‘The Dow keeps hitting all-time highs and home prices are rising’.
‘But many Americans do not feel any richer. That could be bad news for the economy’.
“Consumers may be skeptical about their wealth,” said Mark Zandi, chief economist at Moody’s Analytics, in a research note’.
‘In the past, consumers have spent more when stocks and the value of their homes were climbing — even if they don’t plan to cash out on those investments any time soon’.
‘Economists call this the “wealth effect,” but there are concerns that the impact on consumer spending isn’t as pronounced as it used to be’.
“Wealth effects appear to have shrunk since the 2007-2008 financial crisis” say Credit Suisse economists Neal Soss and Henry Mo, in a recent paper they call “Honey, I Shrunk the Wealth Effect.”
‘Just a few years ago, economists estimated that for every $1 gain in stock market wealth, consumers spent about three cents more over a two-year period’.
‘Rising home prices were thought to pack even more bang for their buck, with each dollar increase leading to about eight cents more in spending’.
‘If those relationships still hold true, the wealth effect alone could add one full percentage point to GDP growth this year, said Deutsche Bank’s chief U.S. economist Joe LaVorgna, who believes the wealth effect is “as strong as it has always been.”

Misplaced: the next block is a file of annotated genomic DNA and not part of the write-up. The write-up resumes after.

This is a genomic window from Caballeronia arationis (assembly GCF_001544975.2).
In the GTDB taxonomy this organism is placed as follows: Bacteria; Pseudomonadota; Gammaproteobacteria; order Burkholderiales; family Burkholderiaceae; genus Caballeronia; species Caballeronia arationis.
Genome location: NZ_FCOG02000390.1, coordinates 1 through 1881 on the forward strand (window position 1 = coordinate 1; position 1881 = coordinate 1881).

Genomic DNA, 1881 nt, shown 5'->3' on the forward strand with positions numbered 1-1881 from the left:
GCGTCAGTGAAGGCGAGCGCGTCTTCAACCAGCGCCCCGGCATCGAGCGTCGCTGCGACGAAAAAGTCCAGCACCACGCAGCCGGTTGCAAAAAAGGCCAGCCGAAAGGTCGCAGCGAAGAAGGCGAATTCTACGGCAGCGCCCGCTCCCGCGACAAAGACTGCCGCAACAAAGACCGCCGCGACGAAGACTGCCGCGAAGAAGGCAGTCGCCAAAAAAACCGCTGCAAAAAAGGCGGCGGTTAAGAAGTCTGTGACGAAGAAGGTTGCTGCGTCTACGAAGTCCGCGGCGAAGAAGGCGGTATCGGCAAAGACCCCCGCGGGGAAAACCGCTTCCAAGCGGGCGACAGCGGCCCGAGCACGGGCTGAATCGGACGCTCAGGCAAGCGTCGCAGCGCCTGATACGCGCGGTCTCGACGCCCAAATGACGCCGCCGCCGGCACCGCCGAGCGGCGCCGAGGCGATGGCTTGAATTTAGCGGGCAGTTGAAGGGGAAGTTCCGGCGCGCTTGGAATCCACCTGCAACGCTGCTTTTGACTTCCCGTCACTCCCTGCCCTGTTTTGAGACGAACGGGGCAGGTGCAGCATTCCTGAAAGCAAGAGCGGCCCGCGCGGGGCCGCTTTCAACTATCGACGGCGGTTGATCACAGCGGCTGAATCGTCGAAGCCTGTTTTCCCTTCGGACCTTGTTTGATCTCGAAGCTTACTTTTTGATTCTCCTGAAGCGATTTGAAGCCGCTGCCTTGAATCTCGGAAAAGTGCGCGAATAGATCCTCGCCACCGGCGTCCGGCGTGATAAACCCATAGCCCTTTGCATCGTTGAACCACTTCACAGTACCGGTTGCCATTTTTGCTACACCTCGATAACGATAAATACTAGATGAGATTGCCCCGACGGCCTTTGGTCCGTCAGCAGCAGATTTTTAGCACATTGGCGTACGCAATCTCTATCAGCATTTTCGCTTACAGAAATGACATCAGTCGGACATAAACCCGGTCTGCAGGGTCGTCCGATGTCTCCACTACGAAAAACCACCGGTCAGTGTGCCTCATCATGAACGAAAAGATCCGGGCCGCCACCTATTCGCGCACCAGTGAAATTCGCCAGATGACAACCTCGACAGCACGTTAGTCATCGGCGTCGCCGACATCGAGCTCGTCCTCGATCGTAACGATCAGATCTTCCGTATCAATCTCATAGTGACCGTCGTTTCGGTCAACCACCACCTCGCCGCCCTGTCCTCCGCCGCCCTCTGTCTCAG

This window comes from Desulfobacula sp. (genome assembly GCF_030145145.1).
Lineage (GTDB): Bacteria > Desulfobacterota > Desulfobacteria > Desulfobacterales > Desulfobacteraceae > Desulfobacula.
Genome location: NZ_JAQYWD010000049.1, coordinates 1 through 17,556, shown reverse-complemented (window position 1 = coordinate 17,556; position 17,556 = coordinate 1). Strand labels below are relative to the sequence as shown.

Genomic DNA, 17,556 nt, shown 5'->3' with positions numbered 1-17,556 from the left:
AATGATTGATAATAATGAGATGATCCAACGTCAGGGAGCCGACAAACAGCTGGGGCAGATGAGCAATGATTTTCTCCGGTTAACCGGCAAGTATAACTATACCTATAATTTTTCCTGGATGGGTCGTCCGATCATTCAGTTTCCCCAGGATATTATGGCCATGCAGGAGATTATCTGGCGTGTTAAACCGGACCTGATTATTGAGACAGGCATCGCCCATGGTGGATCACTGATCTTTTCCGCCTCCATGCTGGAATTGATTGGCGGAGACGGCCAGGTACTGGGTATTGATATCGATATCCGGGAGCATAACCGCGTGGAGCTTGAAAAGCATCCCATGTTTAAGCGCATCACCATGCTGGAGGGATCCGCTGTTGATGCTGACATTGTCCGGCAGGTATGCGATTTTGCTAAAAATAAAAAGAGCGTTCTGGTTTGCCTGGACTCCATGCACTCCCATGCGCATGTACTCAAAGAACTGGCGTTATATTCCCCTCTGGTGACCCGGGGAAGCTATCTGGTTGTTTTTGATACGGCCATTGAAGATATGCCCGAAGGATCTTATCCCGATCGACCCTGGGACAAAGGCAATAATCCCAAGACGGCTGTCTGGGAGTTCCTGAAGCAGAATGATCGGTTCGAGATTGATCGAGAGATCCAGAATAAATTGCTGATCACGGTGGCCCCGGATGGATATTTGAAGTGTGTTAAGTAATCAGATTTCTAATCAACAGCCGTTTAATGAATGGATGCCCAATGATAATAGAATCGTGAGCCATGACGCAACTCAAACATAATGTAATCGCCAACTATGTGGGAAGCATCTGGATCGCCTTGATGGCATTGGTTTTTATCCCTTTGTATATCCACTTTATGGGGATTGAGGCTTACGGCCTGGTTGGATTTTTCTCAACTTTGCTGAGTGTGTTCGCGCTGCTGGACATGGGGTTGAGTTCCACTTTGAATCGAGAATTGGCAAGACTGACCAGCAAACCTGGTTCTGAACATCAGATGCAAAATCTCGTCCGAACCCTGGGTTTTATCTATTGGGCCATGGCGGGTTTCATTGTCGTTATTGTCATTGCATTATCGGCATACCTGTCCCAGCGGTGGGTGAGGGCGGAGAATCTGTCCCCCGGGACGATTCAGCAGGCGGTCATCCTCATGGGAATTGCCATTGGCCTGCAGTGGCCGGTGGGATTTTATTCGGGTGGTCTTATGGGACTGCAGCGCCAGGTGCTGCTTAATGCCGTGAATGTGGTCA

‘Mo said some consumers may spend more thanks to the housing recovery. But he suspects the boost from housing wealth will not be strong enough to offset the payroll tax hike that went into effect earlier this year’.
‘If Mo is right, this is not good news for the Federal Reserve, which has been pumping money into the economy to try to stimulate growth … and wealth’.
‘As Fed chairman Ben Bernanke has said often, one of the goals of its many stimulus measures is to help average consumers’.
“The point here is not to create what you’d call a faux wealth effect,” Bernanke said in a Senate hearing two weeks ago. “The point here is to stimulate the economy, create some forward momentum in growth and employment, and that in turn shows up in earnings, and that creates a genuine increase in wealth.”
‘So if the wealth effect is diminishing, that could mean the Fed will need to continue its stimulus even longer than previously expected. Soss and Mo wrote that the Fed may have to “engineer even larger bull markets in house prices and stock prices for any given desired pick-up in economic growth.”
‘And in case you forgot, it was excesses in the stock and housing markets that helped lead to the last two recessions in the first place’.
From : http://finance.yahoo.com/news/wealth-effect-might-shrinking-100500840.html?l=1